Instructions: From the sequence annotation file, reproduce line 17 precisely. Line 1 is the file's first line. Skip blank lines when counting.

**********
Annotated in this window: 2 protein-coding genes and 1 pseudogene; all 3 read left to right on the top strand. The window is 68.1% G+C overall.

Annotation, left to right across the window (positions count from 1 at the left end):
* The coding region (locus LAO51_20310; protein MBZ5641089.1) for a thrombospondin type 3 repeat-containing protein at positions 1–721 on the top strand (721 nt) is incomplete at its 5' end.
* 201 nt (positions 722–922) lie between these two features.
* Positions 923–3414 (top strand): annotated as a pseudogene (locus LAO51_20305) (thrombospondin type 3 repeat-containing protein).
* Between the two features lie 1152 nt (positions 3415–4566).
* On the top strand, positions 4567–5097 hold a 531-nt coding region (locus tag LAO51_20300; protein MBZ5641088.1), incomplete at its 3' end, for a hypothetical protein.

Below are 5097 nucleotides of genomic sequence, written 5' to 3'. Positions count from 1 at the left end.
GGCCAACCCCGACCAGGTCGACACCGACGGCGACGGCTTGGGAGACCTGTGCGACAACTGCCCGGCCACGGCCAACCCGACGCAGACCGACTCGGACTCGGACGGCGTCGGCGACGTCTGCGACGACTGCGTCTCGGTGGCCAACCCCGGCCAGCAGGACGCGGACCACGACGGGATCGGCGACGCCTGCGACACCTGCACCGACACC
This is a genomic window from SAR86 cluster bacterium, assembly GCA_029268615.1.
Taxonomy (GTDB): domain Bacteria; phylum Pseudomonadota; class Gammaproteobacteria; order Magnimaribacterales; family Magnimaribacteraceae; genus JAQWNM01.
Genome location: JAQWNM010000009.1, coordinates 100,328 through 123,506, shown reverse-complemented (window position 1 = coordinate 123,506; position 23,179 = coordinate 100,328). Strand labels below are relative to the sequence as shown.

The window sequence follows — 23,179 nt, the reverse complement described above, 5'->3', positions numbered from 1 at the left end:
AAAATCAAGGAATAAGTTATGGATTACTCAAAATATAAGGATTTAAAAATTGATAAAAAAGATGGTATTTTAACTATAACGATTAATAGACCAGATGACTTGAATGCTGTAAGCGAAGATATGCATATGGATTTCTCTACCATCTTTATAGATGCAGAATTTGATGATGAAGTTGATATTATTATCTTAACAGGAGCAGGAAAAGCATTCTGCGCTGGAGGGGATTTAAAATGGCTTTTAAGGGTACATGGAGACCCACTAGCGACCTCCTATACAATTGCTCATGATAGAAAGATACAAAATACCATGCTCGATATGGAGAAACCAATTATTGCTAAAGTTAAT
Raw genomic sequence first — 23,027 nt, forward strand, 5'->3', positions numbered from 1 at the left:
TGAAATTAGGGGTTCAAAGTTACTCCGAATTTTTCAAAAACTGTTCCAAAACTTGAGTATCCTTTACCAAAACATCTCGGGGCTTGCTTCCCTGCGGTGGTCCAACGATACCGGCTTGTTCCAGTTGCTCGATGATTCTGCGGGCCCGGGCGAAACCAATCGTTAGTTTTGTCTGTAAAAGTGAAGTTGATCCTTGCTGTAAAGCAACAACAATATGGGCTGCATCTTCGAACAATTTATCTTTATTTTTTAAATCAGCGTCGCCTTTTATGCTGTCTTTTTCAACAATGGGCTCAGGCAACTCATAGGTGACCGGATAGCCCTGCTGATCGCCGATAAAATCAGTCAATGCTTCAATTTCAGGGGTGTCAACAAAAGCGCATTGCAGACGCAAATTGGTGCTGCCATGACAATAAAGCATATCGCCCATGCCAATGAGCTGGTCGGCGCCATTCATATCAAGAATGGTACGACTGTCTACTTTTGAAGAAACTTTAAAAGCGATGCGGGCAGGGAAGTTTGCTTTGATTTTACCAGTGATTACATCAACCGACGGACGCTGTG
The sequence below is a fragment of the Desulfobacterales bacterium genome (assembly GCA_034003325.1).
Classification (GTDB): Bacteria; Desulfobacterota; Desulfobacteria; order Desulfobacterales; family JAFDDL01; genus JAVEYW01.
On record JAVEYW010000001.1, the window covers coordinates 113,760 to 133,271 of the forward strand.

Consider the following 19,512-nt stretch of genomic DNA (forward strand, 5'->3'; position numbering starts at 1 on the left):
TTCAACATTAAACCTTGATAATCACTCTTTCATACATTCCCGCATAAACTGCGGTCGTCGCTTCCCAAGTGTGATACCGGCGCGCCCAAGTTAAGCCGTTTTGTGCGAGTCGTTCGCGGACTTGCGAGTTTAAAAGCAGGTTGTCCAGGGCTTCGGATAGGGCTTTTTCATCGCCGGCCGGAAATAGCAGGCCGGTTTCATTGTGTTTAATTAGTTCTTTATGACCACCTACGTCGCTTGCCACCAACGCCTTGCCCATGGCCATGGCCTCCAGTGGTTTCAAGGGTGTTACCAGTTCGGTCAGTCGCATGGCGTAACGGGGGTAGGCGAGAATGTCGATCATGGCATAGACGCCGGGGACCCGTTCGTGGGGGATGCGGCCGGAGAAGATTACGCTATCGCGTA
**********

The sequence below is a fragment of the Desulfobacterales bacterium genome (assembly GCA_034003325.1).